Bring on the market correction! The S&P/ASX 200 (Index:^AXJO) (ASX: XJO) index hasn’t been this cheap in three years and the weakness in share prices of quality stocks won’t last long.
There’s something for everyone from the sell-off in terms of buying opportunities for growth and income stocks – although there’s one sector that stands out.
This sector is resources with the BHP Billiton Limited (ASX: BHP) share price and Rio Tinto Limited (ASX: RIO) share price pull-back offering enticing options that would satisfy dividend hungry and growth seeking investors.
If you aren’t already overweight on the sector, you should be. Don’t be put off by the fact that the sector has outperformed strongly over the past two-and-a-half years as there’s still fuel left in the tank even as the prices of many commodities retreated amid the escalating trade war between China and the US.
UBS isn’t concerned as it believes demand for commodities should rise as the Chinese government unleashes an infrastructure stimulus program to offset its economic slowdown from the trade war.
Meanwhile, capital expenditure from global miners has halved from around US$140 billion in 2012. This suggests we won’t be seeing much of a ramp-up in the supply of commodities for a while yet.
“A unique aspect of this cycle has been the AUD, with the undervaluation of the AUD relative to commodity prices now the most extreme since the GFC,” said UBS.
“This has seen the AUD act as a strong profit tailwind and if the AUD/USD declines to 67c it could boost $A resource earnings by 14%. There also continues to be a heightened focus on costs & productivity, with real unit costs for RIO & BHP now down at levels last seen in 2005.”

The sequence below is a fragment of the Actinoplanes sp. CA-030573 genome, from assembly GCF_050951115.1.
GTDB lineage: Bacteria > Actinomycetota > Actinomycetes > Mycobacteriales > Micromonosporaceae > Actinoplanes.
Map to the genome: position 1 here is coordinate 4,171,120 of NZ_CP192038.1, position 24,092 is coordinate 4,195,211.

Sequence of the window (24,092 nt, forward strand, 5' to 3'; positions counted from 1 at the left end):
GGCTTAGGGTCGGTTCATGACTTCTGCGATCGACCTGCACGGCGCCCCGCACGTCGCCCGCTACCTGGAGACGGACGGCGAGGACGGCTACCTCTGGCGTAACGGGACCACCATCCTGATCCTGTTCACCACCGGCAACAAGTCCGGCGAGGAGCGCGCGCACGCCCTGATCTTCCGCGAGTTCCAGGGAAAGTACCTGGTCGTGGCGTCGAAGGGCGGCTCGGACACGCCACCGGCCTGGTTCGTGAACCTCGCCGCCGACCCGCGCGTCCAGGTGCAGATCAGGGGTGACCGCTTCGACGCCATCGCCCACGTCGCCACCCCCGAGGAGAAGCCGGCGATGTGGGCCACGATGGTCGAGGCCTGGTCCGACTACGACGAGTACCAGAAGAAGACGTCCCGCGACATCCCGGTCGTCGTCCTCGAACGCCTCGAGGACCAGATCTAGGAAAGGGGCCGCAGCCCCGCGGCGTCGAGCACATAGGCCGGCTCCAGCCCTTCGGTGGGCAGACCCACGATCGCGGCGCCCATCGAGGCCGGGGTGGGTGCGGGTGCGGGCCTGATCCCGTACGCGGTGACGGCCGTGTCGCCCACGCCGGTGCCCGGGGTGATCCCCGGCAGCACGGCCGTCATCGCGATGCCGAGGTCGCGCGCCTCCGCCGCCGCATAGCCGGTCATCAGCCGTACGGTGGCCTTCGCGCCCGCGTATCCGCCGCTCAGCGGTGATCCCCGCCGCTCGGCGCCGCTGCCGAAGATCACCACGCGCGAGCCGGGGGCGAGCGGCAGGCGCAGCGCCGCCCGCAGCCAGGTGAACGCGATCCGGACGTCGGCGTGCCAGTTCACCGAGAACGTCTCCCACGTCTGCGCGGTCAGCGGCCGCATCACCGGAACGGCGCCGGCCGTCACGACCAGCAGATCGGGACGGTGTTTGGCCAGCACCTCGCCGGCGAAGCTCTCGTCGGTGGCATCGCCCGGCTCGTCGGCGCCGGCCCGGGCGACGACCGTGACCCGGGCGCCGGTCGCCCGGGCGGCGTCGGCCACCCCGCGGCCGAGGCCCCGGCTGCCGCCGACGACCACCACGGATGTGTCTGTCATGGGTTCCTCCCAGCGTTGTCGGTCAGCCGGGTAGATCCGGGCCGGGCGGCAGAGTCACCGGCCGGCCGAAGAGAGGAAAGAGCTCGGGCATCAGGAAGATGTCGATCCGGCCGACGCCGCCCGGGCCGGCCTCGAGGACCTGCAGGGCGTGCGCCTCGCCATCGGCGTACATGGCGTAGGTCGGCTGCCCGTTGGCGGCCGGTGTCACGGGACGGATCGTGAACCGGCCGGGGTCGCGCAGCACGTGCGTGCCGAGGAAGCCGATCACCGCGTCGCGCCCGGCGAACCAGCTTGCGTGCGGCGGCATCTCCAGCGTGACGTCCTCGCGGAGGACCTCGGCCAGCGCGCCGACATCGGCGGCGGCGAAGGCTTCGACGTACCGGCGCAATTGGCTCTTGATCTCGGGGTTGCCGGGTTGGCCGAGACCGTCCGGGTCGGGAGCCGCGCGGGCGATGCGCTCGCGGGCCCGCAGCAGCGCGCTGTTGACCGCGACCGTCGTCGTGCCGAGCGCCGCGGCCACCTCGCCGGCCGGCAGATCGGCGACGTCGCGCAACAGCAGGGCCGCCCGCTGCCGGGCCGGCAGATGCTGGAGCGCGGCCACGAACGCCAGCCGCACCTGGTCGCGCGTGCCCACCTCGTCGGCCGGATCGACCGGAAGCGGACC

What all these add up to is cash flow. Profits from miners were forecast to keep growing while their boards remain reluctant to spend big on expansion.
This means the sector is well placed to splash the cash with shareholders and UBS believes these stocks are now offering around a 10% “true yield” (before franking) over the next year with around $19 billion in dividends and at least $11 billion in share buybacks expected.
Big Cash Back: UBS estimates a 52% increase in dividends over the next 12-months
“Valuations also remain below average & earnings are cum-upgrade at spot prices,” said the broker. “We prefer the bulks over base metals on better cash flow & less trade war exposure.”
But resources aren’t the only attractive stocks in town. The experts at the Motley Fool believe there are good opportunities in other sectors and they’ve picked their three best blue-chip stocks (outside of resources) for FY19.
Follow the free link below to find out what these stocks are.
There’s something for everyone from the sell-off in terms of buying opportunities for growth and income stocks – although there’s one sector that stands out for both.
For many, blue chip stocks mean stability, profitability and regular dividends, often fully franked..
But knowing which blue chips to buy, and when, can be fraught with danger.
The Motley Fool’s in-house analyst team has poured over thousands of hours worth of proprietary research to bring you the names of "The Motley Fool’s Top 3 Blue Chip Stocks for 2018."
Each one pays a fully franked dividend. Each one has not only grown its profits, but has also grown its dividend. One increased it by a whopping 33%, while another trades on a grossed up (fully franked) dividend yield of almost 7%.
The names of these Top 3 ASX Blue Chips are included in this specially prepared free report. But you will have to hurry. Depending on demand – and how quickly the share prices of these companies moves – we may be forced to remove this report.
Click here to claim your free report.
Motley Fool contributor Brendon Lau owns shares of BHP Billiton Limited and Rio Tinto Ltd. The Motley Fool Australia has no position in any of the stocks mentioned. We Fools may not all hold the same opinions, but we all believe that considering a diverse range of insights makes us better investors. The Motley Fool has a disclosure policy. This article contains general investment advice only (under AFSL 400691). Authorised by Scott Phillips.